The majority owners of Babine Forest Products are trying once again to stay a fine of more than $1 million that was levied following the Jan. 20, 2012 explosion and fire which killed two workers and destroyed the facility.
Oregon-based Hampton Affiliates was first fined in 2014 by WorkSafeBC and has already been unsuccessful in having the fine stayed by having it reviewed internally by WorkSafeBC.
The latest review by WorkSafeBC was released last November, with Hampton officials saying they weren’t surprised their request to have it stayed was turned down as the fine originated with WorkSafeBC in the first place.
But now it’s moved its appeal to the provincial Workers’ Compensation Appeal Tribunal which is independent of WorkSafeBC.
A company official last week said it had nothing new to add to a 2014 statement released when the fine was first levied.
In that statement, Hampton criticized the WorkSafeBC fine inasmuch as provincial Crown Counsel lawyers did not press charges against the company under the Workers Compensation Act as recommended by WorkSafeBC.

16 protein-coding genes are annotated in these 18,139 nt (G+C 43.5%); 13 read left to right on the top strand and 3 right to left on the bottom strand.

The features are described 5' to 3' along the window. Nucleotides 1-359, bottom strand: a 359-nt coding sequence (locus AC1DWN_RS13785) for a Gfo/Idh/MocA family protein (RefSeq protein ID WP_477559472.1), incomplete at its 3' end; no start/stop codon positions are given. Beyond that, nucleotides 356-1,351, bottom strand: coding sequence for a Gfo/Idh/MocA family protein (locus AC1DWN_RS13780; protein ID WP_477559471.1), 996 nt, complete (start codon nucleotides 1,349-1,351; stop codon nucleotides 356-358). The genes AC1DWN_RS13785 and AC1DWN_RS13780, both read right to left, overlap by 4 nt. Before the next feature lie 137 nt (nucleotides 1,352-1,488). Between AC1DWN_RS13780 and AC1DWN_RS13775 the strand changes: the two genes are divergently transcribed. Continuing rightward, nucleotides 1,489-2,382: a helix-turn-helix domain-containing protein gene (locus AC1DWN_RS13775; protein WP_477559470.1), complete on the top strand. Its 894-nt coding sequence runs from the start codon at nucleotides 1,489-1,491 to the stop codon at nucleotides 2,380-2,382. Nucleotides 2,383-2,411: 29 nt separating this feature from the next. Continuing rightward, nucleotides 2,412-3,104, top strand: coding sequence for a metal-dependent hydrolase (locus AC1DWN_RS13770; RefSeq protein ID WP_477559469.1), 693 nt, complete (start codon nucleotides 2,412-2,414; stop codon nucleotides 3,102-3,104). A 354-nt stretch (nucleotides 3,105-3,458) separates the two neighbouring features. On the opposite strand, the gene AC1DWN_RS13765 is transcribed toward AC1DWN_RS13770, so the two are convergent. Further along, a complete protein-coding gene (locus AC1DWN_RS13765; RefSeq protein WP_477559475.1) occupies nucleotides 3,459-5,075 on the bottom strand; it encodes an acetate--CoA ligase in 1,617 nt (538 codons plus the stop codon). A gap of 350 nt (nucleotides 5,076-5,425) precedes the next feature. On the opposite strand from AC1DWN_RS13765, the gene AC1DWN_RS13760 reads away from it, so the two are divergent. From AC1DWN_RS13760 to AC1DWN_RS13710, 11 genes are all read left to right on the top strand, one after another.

“The Crown Counsel determined that evidence of Babine’s due diligence in managing foreseeable risks was enough to counter the charges recommended by WorkSafe BC under the Workers Compensation Act,” the statement indicated.
“Crown Counsel also concluded that WorkSafe BC did not perform an appropriate investigation of the accident. Based on that independent ruling, no charges were pursued. For WorkSafe BC to now propose a significant administrative penalty seems disingenuous, especially in light of this record, and the fact that WorkSafe BC must weigh the same considerations of due diligence as the Crown,” the 2014 statement continued.
Killed in the explosion and resulting fire, touched off by accumulated sawdust, were Robert Luggi and Carl Charlie.
The mill was completely destroyed and the wreckage subsequently dismantled and taken away. It has since been rebuilt.
An inquest into the Babine explosion ruled that the deaths of Luggi and Charlie were accidental. As well, 41 recommendations were made to improve safety.
The 2014 fine was in two parts, an administrative penalty of $97,500 and a claims cost levy of $914,139.62 for a total dollar figure of $1,011,639.62, making it the largest ever issued by WorkSafeBC and the maximum amount allowed under WorkSafeBC rules at that time.
A group of workers and family members of victims involved in the 2012 mill explosions launched a class-action lawsuit against WorkSafeBC and the province in 2016.
Since the 2012 accident Hampton said it has installed “millions of dollars of specialized equipment at Decker Lake and the new Babine sawmill to make our operations cleaner and safer ……”
Three months after the Babine explosion and fire, a similiar tragedy occurred at Lakeland Mills in Prince George where two more workers were killed.
Lakeland was subsequently fined $750,000 and it also is appealing the fine to the Workers’ Compensation Appeal Tribunal.